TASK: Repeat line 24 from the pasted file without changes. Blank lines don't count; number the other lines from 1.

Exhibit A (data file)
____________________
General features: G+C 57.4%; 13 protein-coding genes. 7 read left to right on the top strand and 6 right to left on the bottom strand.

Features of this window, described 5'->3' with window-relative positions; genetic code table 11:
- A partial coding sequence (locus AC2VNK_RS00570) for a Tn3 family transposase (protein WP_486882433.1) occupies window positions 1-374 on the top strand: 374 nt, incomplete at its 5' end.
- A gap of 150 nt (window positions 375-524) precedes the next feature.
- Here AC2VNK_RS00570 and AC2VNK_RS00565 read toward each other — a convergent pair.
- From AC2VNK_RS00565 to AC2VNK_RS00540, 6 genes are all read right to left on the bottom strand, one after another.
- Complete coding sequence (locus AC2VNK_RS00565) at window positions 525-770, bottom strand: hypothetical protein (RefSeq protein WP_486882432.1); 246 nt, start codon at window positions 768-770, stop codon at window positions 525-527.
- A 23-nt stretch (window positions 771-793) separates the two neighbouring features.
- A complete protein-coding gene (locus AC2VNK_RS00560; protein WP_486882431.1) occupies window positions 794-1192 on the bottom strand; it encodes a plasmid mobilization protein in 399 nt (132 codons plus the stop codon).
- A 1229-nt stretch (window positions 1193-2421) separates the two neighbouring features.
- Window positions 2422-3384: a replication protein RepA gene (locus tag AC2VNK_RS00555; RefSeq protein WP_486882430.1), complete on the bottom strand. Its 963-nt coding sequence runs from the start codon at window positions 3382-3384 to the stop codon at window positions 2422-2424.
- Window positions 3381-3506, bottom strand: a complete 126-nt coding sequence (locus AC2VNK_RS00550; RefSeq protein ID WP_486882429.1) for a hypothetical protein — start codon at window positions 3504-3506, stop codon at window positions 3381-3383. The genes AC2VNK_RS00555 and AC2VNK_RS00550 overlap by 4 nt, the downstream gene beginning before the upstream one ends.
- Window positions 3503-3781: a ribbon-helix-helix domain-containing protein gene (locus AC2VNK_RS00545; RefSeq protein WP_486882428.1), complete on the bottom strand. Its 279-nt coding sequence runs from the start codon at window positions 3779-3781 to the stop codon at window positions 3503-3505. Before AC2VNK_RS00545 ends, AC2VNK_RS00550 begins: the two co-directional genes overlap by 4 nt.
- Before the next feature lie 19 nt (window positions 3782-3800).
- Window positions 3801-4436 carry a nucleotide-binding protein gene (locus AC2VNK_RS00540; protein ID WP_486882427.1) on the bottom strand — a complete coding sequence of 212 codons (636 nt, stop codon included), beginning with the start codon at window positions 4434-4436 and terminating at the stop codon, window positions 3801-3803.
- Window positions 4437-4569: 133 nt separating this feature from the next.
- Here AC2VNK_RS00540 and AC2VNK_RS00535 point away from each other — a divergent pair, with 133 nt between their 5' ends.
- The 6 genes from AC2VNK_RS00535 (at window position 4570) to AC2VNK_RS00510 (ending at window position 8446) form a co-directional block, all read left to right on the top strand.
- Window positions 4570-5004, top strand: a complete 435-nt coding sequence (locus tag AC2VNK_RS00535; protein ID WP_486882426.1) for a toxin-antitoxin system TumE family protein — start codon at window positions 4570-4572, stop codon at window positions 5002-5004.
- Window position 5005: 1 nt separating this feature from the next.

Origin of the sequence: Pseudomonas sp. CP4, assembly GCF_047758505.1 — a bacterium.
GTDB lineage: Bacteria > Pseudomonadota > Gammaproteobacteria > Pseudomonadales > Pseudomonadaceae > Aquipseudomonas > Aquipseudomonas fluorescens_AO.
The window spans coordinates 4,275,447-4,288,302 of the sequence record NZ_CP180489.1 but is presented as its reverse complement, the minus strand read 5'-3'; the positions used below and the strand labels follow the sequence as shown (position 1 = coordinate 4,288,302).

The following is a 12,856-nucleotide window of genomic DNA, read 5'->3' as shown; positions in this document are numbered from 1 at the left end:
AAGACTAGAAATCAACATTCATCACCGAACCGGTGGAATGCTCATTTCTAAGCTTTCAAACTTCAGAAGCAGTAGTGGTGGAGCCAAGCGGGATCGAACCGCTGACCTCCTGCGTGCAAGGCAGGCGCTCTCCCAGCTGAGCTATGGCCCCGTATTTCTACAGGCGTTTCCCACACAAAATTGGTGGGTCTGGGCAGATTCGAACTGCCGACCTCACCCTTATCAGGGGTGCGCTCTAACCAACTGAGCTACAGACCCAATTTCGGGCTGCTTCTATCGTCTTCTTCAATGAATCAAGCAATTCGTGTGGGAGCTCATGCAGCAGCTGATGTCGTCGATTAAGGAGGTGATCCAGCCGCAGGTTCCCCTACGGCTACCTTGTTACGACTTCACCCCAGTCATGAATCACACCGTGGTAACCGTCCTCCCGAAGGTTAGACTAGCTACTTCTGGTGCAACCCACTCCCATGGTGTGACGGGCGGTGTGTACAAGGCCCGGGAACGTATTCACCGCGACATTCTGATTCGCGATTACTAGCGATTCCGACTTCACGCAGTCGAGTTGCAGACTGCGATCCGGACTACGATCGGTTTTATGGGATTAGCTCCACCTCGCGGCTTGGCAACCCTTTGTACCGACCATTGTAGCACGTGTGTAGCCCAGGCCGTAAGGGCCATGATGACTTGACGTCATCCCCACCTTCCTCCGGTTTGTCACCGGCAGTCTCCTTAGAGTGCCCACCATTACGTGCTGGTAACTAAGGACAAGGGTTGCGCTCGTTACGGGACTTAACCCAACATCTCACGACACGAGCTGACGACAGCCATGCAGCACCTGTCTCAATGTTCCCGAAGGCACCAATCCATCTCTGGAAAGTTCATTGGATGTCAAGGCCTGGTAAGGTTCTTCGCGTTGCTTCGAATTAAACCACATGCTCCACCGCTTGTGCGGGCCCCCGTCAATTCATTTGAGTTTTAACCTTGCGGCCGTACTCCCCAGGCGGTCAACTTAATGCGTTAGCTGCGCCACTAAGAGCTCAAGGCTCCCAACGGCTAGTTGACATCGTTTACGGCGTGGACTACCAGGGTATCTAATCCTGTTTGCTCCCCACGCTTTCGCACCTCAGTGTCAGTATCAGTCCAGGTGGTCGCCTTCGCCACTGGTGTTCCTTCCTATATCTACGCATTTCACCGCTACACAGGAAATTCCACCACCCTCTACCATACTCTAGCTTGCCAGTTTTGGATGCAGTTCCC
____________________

The following is a 12,856-nucleotide window of genomic DNA, read 5'->3' as shown; positions in this document are numbered from 1 at the left end: